In one of the last episodes of the season entitled Generous Orthodoxy, Gladwell highlights the struggle of a Mennonite Pastor and his church’s refusal to accept his gay son. Faith and love of their community are central in the life of a Mennonite, so for the Pastor’s son to be excommunicated and to have his faith challenged was a crisis of substantial proportions.
To bring his family back together, Chester Wenger performed the marriage of his son and his husband. Immediately afterward he reported the act to his congregation and had his credentials taken away from him. Charles was no longer a Pastor. Later he penned an open letter to his church. He knew the act of marrying his son would have consequences, he understood them and respected them.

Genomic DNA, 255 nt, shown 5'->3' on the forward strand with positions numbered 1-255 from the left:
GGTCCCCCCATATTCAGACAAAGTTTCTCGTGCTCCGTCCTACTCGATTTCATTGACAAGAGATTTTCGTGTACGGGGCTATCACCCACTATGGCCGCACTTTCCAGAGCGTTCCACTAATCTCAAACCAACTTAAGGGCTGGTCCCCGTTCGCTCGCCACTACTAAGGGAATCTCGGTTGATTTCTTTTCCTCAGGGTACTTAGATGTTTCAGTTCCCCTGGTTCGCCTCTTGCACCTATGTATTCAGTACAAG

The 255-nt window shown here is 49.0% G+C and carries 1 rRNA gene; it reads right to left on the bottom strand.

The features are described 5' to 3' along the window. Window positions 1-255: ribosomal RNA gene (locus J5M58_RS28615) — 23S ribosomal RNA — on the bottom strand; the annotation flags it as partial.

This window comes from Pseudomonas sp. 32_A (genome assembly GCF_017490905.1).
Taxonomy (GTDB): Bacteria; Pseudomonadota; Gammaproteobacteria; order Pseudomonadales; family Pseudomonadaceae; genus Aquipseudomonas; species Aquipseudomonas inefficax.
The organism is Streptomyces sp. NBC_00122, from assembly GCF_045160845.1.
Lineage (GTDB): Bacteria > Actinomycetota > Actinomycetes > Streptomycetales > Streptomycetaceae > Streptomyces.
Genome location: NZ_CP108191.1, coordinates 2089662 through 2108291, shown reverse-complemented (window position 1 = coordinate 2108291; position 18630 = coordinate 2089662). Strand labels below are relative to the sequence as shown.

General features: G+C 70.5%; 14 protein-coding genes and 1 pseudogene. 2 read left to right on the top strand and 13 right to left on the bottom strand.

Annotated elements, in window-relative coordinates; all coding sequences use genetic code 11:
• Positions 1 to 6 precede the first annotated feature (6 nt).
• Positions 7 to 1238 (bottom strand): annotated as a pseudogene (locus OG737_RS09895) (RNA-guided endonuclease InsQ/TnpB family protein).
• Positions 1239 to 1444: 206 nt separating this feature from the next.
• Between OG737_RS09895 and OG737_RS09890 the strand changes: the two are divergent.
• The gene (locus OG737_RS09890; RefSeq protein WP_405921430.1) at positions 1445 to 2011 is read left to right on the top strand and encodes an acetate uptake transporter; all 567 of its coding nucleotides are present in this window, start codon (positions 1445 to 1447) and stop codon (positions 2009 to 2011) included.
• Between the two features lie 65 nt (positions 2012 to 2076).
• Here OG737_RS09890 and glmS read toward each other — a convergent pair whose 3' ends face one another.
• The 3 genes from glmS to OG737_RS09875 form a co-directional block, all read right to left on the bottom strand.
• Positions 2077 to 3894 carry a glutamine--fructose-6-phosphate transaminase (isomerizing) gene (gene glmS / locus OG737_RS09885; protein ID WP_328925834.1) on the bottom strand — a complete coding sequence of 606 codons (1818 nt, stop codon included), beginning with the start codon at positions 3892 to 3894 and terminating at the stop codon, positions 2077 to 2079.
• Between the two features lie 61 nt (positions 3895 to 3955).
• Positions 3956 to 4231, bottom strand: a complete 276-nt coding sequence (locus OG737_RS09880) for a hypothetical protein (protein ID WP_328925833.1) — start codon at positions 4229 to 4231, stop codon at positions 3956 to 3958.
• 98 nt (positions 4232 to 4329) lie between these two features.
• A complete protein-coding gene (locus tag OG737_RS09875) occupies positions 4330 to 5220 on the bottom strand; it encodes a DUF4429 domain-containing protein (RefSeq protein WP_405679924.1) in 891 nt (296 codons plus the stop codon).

To be unambiguously generous and say yes to everything robs the generosity of its value. To be unable to break away from orthodoxy “The Way We’ve Always Done It” is just as harmful to the growth of any entity. It’s about finding the balance. This balance doesn’t come without consequences, and it’s certainly not always easy; however, it is, in my opinion, the practice that is most needed in this region.
You must respect the body that you are trying to heal
- Malcolm Gladwell Revisionist History: Generous Orthodoxy
Our province, our region, our village suffers from the same lack of balance. On one side of the column, we have groups that believe that the traditionalist approaches are the only way to maintain or relive past success, or worst are terrified of the consequences of implementing change. On the other end of the spectrum, we have the overly generous who think that we can flick a light switch and reinvent our economy, culture, and destiny. The truth is that we need both. We have to be open to new ideas and at the same time understand that you cannot instantaneously change the world.
Pt 1. Generosity